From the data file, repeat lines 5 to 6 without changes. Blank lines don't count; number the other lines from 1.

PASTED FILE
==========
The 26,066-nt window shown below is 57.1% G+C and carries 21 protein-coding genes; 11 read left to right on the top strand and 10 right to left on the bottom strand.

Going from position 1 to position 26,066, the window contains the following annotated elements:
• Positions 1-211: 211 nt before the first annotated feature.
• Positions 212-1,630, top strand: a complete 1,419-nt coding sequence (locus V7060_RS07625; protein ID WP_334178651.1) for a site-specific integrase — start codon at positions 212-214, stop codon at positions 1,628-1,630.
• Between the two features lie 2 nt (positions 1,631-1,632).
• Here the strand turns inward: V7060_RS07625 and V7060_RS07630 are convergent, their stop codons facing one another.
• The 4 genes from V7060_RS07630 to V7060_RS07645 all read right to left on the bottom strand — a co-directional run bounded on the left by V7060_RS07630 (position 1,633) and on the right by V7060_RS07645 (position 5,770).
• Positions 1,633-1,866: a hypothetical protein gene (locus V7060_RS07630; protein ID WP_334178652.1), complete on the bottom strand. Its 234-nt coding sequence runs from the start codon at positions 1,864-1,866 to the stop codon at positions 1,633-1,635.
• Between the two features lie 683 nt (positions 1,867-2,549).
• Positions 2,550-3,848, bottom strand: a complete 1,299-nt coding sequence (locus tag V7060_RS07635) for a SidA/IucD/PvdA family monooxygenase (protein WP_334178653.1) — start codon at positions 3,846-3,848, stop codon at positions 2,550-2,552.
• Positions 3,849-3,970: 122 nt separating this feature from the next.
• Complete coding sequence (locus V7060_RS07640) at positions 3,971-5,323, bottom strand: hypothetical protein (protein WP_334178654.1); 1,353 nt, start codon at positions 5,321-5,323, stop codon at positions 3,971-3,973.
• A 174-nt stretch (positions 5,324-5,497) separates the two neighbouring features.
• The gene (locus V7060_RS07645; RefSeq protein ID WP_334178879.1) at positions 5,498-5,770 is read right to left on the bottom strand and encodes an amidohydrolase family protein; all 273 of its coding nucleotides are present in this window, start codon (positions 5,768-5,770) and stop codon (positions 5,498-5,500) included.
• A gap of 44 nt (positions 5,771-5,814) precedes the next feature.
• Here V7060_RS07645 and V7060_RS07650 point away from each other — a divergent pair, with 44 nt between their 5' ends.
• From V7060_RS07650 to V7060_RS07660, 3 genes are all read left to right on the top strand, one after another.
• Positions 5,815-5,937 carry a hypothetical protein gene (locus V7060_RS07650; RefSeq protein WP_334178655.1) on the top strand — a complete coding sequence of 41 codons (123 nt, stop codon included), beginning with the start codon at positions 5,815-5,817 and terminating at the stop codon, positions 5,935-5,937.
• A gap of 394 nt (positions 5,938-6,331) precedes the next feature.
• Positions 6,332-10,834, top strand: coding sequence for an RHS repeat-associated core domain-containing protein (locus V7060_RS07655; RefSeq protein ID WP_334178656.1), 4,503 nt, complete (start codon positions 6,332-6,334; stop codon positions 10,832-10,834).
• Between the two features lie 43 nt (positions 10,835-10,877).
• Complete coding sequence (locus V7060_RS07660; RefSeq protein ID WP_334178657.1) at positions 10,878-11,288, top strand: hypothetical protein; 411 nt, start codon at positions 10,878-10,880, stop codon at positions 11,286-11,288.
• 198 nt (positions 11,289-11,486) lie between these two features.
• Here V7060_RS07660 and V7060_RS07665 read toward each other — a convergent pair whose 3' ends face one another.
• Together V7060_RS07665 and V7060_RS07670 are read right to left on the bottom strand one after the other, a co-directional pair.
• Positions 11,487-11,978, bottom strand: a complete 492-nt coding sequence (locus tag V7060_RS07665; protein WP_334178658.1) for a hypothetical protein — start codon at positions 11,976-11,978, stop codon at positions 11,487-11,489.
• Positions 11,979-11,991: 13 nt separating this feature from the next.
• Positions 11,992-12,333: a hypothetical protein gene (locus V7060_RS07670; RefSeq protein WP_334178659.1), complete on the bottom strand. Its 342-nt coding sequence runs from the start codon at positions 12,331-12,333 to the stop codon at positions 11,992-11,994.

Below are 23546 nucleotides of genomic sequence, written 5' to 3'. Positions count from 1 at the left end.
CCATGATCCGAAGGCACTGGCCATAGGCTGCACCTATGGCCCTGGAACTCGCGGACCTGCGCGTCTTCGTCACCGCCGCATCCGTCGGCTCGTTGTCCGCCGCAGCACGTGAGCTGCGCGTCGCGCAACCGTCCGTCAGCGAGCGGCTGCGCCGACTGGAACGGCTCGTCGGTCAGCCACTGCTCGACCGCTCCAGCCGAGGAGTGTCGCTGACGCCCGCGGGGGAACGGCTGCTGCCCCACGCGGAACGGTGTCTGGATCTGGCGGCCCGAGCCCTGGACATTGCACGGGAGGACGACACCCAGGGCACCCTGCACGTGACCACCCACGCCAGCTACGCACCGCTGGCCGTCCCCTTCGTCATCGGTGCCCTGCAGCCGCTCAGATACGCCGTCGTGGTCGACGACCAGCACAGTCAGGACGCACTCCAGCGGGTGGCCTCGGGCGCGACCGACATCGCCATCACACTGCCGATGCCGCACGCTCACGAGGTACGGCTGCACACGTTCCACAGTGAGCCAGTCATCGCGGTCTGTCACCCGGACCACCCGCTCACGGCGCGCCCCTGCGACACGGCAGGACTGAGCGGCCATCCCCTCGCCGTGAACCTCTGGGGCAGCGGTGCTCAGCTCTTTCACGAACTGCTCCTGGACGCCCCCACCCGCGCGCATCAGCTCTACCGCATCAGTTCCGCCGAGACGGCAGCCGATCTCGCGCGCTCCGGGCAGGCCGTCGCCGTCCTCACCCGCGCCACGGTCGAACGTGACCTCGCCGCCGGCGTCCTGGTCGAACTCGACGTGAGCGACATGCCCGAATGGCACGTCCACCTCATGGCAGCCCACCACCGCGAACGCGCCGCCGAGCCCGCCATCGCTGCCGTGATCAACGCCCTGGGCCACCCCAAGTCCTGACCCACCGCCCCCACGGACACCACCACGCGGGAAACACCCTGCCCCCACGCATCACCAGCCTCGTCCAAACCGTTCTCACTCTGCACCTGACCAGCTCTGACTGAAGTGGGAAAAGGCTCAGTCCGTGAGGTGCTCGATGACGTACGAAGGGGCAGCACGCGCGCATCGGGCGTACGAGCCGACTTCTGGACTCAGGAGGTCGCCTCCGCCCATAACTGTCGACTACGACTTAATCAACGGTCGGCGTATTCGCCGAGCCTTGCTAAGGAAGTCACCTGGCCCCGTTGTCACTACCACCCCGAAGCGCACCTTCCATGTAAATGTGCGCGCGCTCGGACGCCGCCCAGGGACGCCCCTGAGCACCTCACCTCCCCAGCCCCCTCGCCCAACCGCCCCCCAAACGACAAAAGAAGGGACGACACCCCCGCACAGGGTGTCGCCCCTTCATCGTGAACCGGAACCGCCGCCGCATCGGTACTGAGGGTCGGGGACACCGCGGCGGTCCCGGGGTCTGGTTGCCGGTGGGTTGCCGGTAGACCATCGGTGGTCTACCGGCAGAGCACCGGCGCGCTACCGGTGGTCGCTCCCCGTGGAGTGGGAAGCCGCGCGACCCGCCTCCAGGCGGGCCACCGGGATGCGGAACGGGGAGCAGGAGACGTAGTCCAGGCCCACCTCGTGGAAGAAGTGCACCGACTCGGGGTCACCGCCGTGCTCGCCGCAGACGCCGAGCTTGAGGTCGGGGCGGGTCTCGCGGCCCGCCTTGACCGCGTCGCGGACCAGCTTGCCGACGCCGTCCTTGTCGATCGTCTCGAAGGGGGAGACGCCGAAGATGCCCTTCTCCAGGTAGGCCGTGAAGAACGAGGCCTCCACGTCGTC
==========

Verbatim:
• Between the two features lie 2 nt (positions 1,631-1,632).
• Here the strand turns inward: V7060_RS07625 and V7060_RS07630 are convergent, their stop codons facing one another.